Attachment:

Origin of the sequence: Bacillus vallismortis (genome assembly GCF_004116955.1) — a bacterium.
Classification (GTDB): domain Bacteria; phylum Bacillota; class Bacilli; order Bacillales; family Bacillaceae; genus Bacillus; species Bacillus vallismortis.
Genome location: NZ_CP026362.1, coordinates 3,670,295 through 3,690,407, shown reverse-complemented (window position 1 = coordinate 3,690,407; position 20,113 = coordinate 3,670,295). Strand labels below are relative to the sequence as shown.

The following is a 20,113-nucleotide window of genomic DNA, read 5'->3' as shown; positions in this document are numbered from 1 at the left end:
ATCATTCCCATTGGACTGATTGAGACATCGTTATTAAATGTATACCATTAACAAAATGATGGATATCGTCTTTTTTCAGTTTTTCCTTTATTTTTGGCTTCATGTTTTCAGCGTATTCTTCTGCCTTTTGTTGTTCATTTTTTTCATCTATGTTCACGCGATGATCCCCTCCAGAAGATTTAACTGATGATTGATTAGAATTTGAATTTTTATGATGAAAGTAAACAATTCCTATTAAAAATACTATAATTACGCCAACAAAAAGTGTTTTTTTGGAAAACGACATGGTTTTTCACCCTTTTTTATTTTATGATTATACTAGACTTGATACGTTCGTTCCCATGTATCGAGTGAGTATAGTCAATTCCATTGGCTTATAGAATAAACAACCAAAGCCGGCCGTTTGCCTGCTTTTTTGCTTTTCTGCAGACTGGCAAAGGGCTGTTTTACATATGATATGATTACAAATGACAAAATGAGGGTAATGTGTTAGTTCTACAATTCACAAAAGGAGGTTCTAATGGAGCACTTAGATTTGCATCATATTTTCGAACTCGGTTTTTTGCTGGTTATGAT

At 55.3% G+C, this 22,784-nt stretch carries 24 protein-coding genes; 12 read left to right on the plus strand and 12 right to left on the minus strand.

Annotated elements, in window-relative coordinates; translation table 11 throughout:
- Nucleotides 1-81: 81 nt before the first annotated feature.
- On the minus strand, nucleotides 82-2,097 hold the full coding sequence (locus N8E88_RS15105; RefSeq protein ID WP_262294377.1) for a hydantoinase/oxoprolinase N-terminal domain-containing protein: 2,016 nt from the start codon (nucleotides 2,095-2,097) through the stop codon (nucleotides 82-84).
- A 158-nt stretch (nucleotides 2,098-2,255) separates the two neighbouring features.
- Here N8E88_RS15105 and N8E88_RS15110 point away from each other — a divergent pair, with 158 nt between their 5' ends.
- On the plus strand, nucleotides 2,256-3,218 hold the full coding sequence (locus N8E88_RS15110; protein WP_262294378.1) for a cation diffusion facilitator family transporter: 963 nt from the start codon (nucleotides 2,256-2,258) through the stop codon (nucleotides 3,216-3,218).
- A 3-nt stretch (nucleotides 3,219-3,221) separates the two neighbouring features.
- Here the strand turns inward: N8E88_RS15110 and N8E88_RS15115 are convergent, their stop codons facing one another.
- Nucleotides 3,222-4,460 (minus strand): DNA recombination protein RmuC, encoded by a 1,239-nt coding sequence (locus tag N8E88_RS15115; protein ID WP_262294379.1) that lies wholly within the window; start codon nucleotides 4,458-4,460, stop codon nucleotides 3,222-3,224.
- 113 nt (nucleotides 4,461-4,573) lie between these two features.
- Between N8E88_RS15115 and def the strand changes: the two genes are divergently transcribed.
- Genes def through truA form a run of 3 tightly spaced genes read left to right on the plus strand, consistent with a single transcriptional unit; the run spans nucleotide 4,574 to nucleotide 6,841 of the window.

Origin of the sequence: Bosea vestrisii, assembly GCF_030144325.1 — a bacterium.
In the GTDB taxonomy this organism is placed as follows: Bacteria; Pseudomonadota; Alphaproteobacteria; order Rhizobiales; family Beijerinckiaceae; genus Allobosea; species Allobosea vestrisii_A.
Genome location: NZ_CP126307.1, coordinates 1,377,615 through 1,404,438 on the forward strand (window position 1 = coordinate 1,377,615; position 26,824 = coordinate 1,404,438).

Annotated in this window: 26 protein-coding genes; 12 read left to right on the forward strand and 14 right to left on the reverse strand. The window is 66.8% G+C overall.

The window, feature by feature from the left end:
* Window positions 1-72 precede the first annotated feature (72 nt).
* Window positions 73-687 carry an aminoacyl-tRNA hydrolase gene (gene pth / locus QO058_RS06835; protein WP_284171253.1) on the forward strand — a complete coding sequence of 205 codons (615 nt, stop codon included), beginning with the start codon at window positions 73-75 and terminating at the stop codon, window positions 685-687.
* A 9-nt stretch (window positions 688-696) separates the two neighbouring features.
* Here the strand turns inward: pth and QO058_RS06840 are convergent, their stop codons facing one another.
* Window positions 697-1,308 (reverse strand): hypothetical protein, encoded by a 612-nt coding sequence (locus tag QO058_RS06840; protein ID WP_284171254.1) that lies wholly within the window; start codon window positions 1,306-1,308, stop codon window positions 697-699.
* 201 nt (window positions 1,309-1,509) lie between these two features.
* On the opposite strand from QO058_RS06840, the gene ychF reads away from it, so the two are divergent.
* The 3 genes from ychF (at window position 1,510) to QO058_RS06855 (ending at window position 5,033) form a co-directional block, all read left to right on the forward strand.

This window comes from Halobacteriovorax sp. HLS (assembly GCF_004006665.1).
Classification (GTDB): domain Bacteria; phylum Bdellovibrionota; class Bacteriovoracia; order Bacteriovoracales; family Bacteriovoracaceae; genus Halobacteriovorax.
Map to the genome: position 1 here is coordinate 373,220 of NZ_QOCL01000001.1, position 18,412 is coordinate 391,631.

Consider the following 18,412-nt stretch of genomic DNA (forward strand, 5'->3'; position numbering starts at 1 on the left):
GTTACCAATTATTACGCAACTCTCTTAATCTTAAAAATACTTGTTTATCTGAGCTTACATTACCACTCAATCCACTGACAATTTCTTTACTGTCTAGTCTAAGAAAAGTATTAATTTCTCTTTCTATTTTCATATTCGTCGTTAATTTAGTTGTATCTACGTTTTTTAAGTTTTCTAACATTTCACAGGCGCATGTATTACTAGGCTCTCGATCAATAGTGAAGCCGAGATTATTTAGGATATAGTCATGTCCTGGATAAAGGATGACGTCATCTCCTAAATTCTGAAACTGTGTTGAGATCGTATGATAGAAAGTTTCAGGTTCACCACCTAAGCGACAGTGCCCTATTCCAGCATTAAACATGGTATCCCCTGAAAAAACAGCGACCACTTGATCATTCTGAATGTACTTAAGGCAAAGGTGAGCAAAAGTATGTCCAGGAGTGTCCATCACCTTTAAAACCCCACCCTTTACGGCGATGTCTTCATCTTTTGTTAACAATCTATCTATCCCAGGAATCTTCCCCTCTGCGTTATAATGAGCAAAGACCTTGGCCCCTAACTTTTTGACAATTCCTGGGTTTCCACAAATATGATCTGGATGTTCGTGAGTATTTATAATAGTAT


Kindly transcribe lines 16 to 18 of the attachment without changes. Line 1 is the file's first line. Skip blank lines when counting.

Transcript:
- 113 nt (nucleotides 4,461-4,573) lie between these two features.
- Between N8E88_RS15115 and def the strand changes: the two genes are divergently transcribed.
- Genes def through truA form a run of 3 tightly spaced genes read left to right on the plus strand, consistent with a single transcriptional unit; the run spans nucleotide 4,574 to nucleotide 6,841 of the window.